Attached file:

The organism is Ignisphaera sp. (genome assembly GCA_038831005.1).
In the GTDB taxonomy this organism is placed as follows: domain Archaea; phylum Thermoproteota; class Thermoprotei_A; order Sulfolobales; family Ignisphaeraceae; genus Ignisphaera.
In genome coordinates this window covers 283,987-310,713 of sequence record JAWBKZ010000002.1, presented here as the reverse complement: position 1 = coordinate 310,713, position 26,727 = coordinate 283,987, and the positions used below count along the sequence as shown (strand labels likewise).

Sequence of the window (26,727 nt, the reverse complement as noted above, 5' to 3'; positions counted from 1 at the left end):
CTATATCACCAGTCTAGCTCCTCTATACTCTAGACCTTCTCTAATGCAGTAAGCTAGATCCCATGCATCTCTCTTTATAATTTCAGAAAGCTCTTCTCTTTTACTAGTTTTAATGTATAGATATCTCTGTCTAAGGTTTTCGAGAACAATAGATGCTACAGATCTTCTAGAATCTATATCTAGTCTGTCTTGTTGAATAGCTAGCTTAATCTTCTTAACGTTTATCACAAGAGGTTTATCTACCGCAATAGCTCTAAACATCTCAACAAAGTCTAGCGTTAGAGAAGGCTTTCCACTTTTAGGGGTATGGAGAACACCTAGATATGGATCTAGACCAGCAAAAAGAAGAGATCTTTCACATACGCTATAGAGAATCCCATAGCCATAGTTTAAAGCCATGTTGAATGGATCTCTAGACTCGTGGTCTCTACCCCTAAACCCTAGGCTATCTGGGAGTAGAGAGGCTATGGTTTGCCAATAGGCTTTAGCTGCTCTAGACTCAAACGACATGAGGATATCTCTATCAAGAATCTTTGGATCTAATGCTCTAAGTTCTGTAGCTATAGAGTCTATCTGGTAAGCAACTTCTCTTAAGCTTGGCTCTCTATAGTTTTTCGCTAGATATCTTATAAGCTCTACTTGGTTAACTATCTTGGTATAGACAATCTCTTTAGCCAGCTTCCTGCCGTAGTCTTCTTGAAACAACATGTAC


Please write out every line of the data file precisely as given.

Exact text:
The organism is Ignisphaera sp. (genome assembly GCA_038831005.1).
In the GTDB taxonomy this organism is placed as follows: domain Archaea; phylum Thermoproteota; class Thermoprotei_A; order Sulfolobales; family Ignisphaeraceae; genus Ignisphaera.
In genome coordinates this window covers 283,987-310,713 of sequence record JAWBKZ010000002.1, presented here as the reverse complement: position 1 = coordinate 310,713, position 26,727 = coordinate 283,987, and the positions used below count along the sequence as shown (strand labels likewise).

Sequence of the window (26,727 nt, the reverse complement as noted above, 5' to 3'; positions counted from 1 at the left end):
CTATATCACCAGTCTAGCTCCTCTATACTCTAGACCTTCTCTAATGCAGTAAGCTAGATCCCATGCATCTCTCTTTATAATTTCAGAAAGCTCTTCTCTTTTACTAGTTTTAATGTATAGATATCTCTGTCTAAGGTTTTCGAGAACAATAGATGCTACAGATCTTCTAGAATCTATATCTAGTCTGTCTTGTTGAATAGCTAGCTTAATCTTCTTAACGTTTATCACAAGAGGTTTATCTACCGCAATAGCTCTAAACATCTCAACAAAGTCTAGCGTTAGAGAAGGCTTTCCACTTTTAGGGGTATGGAGAACACCTAGATATGGATCTAGACCAGCAAAAAGAAGAGATCTTTCACATACGCTATAGAGAATCCCATAGCCATAGTTTAAAGCCATGTTGAATGGATCTCTAGACTCGTGGTCTCTACCCCTAAACCCTAGGCTATCTGGGAGTAGAGAGGCTATGGTTTGCCAATAGGCTTTAGCTGCTCTAGACTCAAACGACATGAGGATATCTCTATCAAGAATCTTTGGATCTAATGCTCTAAGTTCTGTAGCTATAGAGTCTATCTGGTAAGCAACTTCTCTTAAGCTTGGCTCTCTATAGTTTTTCGCTAGATATCTTATAAGCTCTACTTGGTTAACTATCTTGGTATAGACAATCTCTTTAGCCAGCTTCCTGCCGTAGTCTTCTTGAAACAACATGTAC